The Dallas police and firefighters pension fund has just 45% of the money it needs to cover benefits. The fund is expected to be out of money in 15 years at the current rate of withdrawals.
For those eligible, the sane thing to do is retire and take a lump sum payout before the money is all gone.
That’s precisely what’s happening, and it is further pressuring the system.
Please consider Dallas Police See Exodus as Doubts Rise on Pension Promises.
Dallas’s police and firefighters are quitting in droves, wagering that financial-market losses are about to render their promised pensions too good to be true.
With the city considering benefit cuts to help close a retirement-fund shortfall that grew by $1.2 billion last year, more than 200 workers have decided to retire or leave, about double the normal rate, said Mayor Pro Tem Erik Wilson, who sits on the Dallas Police and Fire Pension System’s board.
“I’ve had 40 to 50 officers in my office this week asking what they should do,” said James Parnell, 52, secretary-treasurer of the Dallas Police Association and 25-year veteran. “They’re very nervous about what is going to happen, they’re fearing a run on the money.”
In the year through June, U.S. state and local-government plans posted the smallest gains since 2009, leaving them with almost $2 trillion less than they will eventually need, according to data from the Wilshire Trust Universe Comparison Service and the Federal Reserve.
The squeeze on Dallas’s fund is even more acute because of a decision to divert money from stocks and bonds into Hawaiian villas, Uruguayan timber and undeveloped land in Arizona, among other non-traditional investments. The strategy, put in place under prior managers, backfired. The fund lost 12.6 percent in 2015 and 0.7 percent over the past three years.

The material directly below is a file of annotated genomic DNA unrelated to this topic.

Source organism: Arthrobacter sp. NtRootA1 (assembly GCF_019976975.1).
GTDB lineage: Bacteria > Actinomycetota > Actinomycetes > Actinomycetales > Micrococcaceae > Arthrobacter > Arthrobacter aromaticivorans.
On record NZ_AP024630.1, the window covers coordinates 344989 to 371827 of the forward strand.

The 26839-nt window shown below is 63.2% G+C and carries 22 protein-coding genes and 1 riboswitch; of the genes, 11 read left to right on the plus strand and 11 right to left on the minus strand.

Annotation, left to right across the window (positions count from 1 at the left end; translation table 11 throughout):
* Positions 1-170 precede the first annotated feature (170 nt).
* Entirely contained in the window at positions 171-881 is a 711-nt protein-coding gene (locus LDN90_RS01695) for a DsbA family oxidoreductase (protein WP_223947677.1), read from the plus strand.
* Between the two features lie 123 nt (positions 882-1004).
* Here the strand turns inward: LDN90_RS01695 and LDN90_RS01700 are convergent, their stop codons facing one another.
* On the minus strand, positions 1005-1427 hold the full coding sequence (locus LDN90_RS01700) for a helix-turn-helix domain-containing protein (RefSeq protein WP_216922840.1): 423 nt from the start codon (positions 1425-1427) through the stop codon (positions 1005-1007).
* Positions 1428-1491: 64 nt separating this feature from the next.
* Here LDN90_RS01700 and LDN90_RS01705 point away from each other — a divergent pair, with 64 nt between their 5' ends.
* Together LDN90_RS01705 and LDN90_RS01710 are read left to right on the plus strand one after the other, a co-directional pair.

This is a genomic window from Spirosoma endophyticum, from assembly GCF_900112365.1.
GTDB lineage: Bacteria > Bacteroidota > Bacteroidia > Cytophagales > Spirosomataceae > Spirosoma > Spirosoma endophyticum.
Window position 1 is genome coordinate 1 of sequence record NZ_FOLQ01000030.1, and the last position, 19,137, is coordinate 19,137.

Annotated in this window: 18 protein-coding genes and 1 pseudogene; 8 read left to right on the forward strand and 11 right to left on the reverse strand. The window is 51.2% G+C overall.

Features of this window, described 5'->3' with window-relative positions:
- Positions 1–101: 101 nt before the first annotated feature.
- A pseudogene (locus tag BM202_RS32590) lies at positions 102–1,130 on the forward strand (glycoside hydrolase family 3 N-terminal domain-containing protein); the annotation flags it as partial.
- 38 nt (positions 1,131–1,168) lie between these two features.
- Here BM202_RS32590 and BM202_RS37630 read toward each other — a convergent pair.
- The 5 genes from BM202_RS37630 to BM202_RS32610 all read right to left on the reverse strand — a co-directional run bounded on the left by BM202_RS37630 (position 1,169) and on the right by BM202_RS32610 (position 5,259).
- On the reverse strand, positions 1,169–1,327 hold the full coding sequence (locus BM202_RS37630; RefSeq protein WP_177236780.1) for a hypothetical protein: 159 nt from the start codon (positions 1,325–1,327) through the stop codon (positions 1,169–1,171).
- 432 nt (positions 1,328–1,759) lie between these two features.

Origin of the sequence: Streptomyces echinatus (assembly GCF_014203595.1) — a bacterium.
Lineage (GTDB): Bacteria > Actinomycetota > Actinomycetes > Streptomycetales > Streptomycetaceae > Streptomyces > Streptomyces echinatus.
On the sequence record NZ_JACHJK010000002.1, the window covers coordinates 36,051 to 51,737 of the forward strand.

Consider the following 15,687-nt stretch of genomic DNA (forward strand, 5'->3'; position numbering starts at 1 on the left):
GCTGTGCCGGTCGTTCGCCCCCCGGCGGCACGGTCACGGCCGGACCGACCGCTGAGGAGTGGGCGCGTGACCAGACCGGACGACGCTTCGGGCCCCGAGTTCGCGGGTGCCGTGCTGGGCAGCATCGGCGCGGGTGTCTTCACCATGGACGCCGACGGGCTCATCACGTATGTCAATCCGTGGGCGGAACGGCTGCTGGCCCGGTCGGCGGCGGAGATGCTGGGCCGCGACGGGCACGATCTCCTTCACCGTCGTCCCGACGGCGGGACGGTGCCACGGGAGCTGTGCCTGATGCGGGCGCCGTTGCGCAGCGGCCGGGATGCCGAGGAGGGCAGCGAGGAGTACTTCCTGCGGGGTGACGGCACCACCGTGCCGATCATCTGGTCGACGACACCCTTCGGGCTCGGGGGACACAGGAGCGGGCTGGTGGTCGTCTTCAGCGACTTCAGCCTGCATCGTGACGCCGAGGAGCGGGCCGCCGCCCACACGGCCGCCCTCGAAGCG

On Monday, dozens of city employees and retirees packed into a meeting where officials discussed options for dealing with a possible liquidity crisis brought on by the increase in retirements.
The public-safety system has just 45 percent of the assets it needs to cover benefits, down from 64 percent at the end of 2014 and half what it was a decade ago. The pension could be out of cash in 15 years at the current rate of projected expenditures, according to a Segal Consulting report in July.
Officials don’t know if making changes to the deferred compensation plan “will be enough to keep it solvent” because the “program isn’t sustainable,” said Dallas City Councilwoman Jennifer Staubach Gates, who also is a member of the pension board.
“We’re trying to address some really alarming numbers,” said Gates.
Unlike Illinois whose pensions are in even worse shape, Texas specifically allows chapter 9 filings according to the Governing.Com article Municipal Bankruptcy State Laws.
This is going to get interesting in a hurry.